Twitter and the Military Professional
The risks are real but the rewards are spectacular.
Perhaps of interest to few OTB readers but my latest for War on the Rocks, “Twitter Doesn’t Have to be the End of the Conversation,” has posted. It’s a response to an earlier essay in the same publication from a smart young Army officer warning of the perils of social media for the military profession, both in terms of good order and discipline and civil-military relations.
Social media has the potential to make anyone famous, but rarely in a good way. Tweets, TikToks, Instagram stories, Facebook posts, and the like can go viral, and thoughtless acts by otherwise obscure people can turn them into instant celebrities. This is equally true in the armed forces, as more than one young officer has learned the hard way.
These cautionary tales should be heeded by military leaders hoping to contribute to the conversation about the future of their profession. They should absolutely remember that they have sworn an oath to the Constitution and that their subordinates and the American public will see them as representatives of the institution, regardless of any disclaimers posted in their bios.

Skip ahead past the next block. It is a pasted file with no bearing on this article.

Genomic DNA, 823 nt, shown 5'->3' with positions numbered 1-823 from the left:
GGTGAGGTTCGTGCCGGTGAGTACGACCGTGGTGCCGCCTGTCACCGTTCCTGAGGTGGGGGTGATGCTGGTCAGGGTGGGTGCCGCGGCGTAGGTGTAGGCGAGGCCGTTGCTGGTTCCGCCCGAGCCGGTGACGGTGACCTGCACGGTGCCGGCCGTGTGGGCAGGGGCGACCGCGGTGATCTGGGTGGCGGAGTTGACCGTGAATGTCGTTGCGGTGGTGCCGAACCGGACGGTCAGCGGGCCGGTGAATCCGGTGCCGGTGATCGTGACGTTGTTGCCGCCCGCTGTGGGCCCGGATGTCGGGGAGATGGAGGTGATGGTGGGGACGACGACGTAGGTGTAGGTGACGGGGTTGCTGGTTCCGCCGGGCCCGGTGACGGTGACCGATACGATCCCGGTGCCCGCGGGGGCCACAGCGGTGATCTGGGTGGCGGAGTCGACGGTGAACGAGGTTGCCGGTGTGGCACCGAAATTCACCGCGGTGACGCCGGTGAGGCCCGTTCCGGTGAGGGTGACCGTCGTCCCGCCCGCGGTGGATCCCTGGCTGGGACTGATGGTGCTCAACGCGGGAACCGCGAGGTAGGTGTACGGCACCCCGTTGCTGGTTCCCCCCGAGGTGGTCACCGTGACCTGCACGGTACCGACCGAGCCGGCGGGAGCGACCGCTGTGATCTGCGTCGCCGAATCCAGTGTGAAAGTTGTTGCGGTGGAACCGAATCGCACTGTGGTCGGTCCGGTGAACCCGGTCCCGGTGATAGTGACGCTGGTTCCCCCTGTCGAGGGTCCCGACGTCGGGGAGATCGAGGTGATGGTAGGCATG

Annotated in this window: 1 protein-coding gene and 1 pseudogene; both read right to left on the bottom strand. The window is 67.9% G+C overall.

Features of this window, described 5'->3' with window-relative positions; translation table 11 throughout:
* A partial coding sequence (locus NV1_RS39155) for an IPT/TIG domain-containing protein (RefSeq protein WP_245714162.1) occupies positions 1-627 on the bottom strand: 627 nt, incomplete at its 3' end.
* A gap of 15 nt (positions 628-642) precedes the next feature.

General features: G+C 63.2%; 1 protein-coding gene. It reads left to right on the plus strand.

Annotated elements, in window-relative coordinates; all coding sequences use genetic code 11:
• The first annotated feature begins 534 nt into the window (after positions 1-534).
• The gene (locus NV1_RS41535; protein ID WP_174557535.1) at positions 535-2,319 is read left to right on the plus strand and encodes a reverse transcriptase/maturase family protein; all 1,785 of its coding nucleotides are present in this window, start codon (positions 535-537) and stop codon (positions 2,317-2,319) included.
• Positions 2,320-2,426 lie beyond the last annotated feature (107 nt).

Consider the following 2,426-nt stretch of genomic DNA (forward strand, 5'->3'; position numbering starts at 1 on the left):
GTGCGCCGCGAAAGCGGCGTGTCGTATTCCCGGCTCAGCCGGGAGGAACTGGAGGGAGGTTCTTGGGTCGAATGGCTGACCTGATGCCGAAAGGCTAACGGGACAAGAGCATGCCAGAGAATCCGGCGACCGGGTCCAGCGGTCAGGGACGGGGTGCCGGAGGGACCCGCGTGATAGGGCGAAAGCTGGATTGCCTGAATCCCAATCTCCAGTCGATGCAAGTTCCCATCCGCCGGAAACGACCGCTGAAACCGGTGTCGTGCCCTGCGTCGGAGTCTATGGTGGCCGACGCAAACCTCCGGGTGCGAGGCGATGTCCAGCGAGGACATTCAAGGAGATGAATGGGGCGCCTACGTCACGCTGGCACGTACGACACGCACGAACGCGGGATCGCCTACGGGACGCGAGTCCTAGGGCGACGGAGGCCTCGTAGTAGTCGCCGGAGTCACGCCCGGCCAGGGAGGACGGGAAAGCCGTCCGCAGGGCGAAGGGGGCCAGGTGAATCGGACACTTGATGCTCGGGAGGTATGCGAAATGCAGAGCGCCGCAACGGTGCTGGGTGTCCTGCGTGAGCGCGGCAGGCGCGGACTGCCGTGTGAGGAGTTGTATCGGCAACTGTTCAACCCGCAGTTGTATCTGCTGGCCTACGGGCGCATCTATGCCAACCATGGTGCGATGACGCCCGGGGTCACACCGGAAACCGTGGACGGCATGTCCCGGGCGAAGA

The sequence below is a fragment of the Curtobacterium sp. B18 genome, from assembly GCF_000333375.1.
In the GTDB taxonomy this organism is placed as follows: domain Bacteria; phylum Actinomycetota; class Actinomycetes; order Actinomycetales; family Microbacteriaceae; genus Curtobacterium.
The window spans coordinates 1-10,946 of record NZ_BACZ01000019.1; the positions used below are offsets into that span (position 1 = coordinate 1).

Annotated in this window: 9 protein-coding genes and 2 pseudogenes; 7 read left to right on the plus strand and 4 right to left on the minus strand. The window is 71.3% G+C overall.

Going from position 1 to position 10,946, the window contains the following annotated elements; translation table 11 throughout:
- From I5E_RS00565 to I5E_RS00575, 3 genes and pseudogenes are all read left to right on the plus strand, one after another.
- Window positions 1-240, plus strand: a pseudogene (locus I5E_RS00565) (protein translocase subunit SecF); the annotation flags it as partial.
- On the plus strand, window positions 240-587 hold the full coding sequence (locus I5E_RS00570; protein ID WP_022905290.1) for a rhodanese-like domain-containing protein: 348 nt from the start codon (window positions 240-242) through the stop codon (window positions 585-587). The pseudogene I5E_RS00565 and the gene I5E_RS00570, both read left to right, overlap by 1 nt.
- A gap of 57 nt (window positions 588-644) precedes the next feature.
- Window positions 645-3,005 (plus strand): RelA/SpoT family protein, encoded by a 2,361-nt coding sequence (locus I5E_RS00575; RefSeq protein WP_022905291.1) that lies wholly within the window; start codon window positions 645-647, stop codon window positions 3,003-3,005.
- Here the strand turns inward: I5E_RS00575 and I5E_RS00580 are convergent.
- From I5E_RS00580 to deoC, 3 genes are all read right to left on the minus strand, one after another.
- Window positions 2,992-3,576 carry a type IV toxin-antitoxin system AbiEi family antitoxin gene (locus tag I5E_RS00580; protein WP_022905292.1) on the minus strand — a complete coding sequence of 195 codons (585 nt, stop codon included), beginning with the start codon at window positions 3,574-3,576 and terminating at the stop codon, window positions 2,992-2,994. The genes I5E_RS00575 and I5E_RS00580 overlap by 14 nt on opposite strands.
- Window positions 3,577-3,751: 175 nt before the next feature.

The duty to conduct themselves as professionals, however, should not deter them from the many benefits to be gained by interactions on social media. There is a vast network of national security professionals, uniformed and civilian, eager to engage. The ability to glean their insights and bounce ideas off them in real time is invaluable and was unimaginable even a quarter century ago.
Military professionals should indeed be wary of the risks of social media, but we should not throw out the baby with the bathwater. Like it or not, the democratization and flattening of the conversation brought about by social media is here to stay. Like blogs before it, Twitter brings challenges that leaders will have to learn to manage. While Lipsky is correct that Twitter alone will not steward the military profession, the expansion of the proverbial “water cooler” to a global network brings enormous advantages. Not only will it enrich professional discussions and demystify the profession by making them public. It may also force leaders to ensure their actions — and the justification for them — can withstand public scrutiny. And, when those actions fall short, social media also has a role to play in promoting accountability and transparency in addressing deficiencies.
There’s a lot in between, much of it drawn from a Saturday-morning Twitter conversation with my own network.